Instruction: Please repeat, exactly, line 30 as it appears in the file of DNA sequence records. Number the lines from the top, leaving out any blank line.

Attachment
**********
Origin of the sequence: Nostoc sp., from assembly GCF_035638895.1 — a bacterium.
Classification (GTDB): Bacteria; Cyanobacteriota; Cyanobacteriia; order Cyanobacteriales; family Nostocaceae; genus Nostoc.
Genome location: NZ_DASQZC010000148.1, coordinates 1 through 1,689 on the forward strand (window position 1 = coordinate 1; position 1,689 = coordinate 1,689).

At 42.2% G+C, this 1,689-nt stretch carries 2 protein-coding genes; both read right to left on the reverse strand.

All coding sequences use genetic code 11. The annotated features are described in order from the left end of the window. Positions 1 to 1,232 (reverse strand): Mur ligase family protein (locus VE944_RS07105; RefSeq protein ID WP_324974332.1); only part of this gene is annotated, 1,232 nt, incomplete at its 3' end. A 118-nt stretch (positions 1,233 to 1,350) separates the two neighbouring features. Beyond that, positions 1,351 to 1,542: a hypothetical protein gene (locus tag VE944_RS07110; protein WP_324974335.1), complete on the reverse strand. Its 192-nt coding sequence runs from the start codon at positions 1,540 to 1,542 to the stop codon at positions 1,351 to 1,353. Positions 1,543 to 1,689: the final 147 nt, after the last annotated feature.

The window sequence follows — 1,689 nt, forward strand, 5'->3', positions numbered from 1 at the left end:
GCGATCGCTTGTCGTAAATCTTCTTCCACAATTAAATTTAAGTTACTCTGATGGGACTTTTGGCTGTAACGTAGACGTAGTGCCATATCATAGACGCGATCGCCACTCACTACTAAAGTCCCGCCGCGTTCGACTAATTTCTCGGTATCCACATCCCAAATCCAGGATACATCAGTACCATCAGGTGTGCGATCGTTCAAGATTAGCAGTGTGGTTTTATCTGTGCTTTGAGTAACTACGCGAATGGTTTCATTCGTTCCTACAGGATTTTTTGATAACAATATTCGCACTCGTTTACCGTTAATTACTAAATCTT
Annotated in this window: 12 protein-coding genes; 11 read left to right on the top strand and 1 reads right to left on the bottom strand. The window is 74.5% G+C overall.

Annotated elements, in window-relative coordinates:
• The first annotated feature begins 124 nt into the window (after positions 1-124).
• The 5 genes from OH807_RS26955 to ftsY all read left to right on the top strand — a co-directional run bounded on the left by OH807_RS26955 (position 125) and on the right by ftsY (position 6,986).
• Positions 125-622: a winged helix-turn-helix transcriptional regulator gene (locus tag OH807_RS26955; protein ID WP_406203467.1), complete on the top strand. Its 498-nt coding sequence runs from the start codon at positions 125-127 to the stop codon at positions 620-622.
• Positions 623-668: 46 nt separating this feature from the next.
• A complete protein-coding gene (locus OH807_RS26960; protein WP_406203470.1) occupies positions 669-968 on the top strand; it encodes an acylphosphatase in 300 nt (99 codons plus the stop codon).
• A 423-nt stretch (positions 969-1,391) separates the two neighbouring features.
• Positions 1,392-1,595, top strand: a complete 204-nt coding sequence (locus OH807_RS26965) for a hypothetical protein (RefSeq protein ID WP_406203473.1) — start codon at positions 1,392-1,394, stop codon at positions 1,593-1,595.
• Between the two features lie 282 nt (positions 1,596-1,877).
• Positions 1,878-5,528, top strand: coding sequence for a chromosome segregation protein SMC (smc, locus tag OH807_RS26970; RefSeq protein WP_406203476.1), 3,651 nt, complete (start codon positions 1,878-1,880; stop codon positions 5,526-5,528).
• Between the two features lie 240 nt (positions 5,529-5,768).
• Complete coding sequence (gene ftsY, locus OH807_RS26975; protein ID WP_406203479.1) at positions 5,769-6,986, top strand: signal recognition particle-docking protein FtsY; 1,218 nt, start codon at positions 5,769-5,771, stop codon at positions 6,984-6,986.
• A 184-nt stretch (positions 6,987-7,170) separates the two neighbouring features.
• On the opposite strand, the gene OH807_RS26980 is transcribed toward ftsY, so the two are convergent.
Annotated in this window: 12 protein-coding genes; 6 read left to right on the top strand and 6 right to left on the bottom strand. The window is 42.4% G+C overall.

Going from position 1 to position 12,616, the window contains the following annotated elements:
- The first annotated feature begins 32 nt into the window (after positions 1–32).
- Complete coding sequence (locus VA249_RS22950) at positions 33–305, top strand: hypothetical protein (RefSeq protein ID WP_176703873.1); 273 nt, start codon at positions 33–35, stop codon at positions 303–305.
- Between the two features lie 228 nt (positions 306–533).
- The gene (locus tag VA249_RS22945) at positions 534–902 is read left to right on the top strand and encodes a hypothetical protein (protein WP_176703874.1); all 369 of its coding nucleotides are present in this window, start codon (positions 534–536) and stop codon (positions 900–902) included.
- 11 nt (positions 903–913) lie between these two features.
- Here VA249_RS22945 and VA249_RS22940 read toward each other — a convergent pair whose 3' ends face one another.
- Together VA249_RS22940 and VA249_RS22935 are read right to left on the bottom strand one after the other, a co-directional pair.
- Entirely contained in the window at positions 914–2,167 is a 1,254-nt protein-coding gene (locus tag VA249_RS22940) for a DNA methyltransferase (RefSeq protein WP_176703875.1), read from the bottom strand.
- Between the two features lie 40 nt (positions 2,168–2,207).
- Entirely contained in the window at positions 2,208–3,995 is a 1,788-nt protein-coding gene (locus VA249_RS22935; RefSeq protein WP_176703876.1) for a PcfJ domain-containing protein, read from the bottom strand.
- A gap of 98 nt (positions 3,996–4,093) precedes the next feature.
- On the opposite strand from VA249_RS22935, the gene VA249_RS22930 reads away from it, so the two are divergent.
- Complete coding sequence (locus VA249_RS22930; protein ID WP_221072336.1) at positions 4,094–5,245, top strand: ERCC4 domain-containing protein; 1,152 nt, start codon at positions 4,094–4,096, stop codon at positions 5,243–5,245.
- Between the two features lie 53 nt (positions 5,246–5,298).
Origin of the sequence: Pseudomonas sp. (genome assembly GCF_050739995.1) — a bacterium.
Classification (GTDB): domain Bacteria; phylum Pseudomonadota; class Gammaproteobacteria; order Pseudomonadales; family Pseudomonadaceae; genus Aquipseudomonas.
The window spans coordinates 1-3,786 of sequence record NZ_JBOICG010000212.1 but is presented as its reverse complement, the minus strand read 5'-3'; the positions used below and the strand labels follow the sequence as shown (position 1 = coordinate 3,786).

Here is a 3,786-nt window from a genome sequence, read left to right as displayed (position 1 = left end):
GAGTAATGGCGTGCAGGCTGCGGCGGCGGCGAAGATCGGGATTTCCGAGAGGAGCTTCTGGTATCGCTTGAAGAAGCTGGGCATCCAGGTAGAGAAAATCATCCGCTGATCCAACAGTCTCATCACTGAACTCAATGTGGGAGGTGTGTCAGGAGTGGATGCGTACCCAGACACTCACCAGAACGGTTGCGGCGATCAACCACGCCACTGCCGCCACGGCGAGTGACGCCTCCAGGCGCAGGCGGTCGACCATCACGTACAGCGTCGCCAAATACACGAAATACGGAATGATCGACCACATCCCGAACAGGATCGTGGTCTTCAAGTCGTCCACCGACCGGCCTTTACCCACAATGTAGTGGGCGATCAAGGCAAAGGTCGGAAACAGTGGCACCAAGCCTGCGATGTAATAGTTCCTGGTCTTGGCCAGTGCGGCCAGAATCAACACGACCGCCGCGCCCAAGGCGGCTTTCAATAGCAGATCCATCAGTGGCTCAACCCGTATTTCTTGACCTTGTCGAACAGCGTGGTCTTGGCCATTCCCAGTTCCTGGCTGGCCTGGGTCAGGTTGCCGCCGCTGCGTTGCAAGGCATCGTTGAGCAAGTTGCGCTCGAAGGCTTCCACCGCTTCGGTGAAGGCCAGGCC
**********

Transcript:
- Here VA249_RS22945 and VA249_RS22940 read toward each other — a convergent pair whose 3' ends face one another.